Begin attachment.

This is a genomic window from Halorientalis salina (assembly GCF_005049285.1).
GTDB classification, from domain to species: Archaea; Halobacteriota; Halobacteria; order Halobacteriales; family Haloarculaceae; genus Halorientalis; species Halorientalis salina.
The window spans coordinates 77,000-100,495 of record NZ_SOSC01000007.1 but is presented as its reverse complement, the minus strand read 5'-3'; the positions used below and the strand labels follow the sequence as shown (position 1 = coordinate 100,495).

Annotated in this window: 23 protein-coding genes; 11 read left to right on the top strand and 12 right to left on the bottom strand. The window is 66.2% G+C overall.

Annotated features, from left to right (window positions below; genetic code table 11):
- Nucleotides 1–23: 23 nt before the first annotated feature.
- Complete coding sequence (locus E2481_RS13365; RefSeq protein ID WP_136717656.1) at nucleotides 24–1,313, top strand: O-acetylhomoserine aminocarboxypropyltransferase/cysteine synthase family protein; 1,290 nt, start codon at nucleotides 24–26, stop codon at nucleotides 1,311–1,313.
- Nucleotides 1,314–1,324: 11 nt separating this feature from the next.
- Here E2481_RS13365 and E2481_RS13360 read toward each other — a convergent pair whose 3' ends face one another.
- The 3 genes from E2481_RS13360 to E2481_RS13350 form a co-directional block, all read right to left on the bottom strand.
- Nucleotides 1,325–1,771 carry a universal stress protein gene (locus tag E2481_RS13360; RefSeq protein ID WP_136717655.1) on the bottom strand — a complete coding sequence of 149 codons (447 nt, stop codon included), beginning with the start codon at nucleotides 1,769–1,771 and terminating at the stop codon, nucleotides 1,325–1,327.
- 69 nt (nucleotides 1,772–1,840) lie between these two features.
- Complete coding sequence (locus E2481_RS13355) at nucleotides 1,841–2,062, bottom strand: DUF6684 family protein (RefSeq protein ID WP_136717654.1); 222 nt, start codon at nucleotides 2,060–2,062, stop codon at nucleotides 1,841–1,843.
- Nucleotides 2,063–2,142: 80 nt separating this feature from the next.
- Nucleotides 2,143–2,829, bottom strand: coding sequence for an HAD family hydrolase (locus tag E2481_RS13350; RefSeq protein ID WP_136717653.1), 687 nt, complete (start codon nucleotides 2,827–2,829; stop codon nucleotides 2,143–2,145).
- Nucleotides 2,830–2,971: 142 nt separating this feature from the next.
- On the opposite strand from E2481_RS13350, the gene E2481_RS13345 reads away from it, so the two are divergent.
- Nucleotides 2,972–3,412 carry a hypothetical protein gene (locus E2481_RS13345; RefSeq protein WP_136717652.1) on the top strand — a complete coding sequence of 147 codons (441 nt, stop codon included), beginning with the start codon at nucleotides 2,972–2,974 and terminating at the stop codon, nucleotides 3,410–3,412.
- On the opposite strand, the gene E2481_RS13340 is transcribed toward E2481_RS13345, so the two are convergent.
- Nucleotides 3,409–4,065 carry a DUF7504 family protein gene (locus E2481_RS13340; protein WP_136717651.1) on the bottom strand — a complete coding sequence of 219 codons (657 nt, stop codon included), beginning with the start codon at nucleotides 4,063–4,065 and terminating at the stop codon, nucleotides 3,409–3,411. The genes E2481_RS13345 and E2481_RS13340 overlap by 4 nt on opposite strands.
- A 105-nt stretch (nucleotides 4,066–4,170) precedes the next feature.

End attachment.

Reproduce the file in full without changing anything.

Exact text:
This is a genomic window from Halorientalis salina (assembly GCF_005049285.1).
GTDB classification, from domain to species: Archaea; Halobacteriota; Halobacteria; order Halobacteriales; family Haloarculaceae; genus Halorientalis; species Halorientalis salina.
The window spans coordinates 77,000-100,495 of record NZ_SOSC01000007.1 but is presented as its reverse complement, the minus strand read 5'-3'; the positions used below and the strand labels follow the sequence as shown (position 1 = coordinate 100,495).

Annotated in this window: 23 protein-coding genes; 11 read left to right on the top strand and 12 right to left on the bottom strand. The window is 66.2% G+C overall.

Annotated features, from left to right (window positions below; genetic code table 11):
- Nucleotides 1–23: 23 nt before the first annotated feature.
- Complete coding sequence (locus E2481_RS13365; RefSeq protein ID WP_136717656.1) at nucleotides 24–1,313, top strand: O-acetylhomoserine aminocarboxypropyltransferase/cysteine synthase family protein; 1,290 nt, start codon at nucleotides 24–26, stop codon at nucleotides 1,311–1,313.
- Nucleotides 1,314–1,324: 11 nt separating this feature from the next.
- Here E2481_RS13365 and E2481_RS13360 read toward each other — a convergent pair whose 3' ends face one another.
- The 3 genes from E2481_RS13360 to E2481_RS13350 form a co-directional block, all read right to left on the bottom strand.
- Nucleotides 1,325–1,771 carry a universal stress protein gene (locus tag E2481_RS13360; RefSeq protein ID WP_136717655.1) on the bottom strand — a complete coding sequence of 149 codons (447 nt, stop codon included), beginning with the start codon at nucleotides 1,769–1,771 and terminating at the stop codon, nucleotides 1,325–1,327.
- 69 nt (nucleotides 1,772–1,840) lie between these two features.
- Complete coding sequence (locus E2481_RS13355) at nucleotides 1,841–2,062, bottom strand: DUF6684 family protein (RefSeq protein ID WP_136717654.1); 222 nt, start codon at nucleotides 2,060–2,062, stop codon at nucleotides 1,841–1,843.
- Nucleotides 2,063–2,142: 80 nt separating this feature from the next.
- Nucleotides 2,143–2,829, bottom strand: coding sequence for an HAD family hydrolase (locus tag E2481_RS13350; RefSeq protein ID WP_136717653.1), 687 nt, complete (start codon nucleotides 2,827–2,829; stop codon nucleotides 2,143–2,145).
- Nucleotides 2,830–2,971: 142 nt separating this feature from the next.
- On the opposite strand from E2481_RS13350, the gene E2481_RS13345 reads away from it, so the two are divergent.
- Nucleotides 2,972–3,412 carry a hypothetical protein gene (locus E2481_RS13345; RefSeq protein WP_136717652.1) on the top strand — a complete coding sequence of 147 codons (441 nt, stop codon included), beginning with the start codon at nucleotides 2,972–2,974 and terminating at the stop codon, nucleotides 3,410–3,412.
- On the opposite strand, the gene E2481_RS13340 is transcribed toward E2481_RS13345, so the two are convergent.
- Nucleotides 3,409–4,065 carry a DUF7504 family protein gene (locus E2481_RS13340; protein WP_136717651.1) on the bottom strand — a complete coding sequence of 219 codons (657 nt, stop codon included), beginning with the start codon at nucleotides 4,063–4,065 and terminating at the stop codon, nucleotides 3,409–3,411. The genes E2481_RS13345 and E2481_RS13340 overlap by 4 nt on opposite strands.
- A 105-nt stretch (nucleotides 4,066–4,170) precedes the next feature.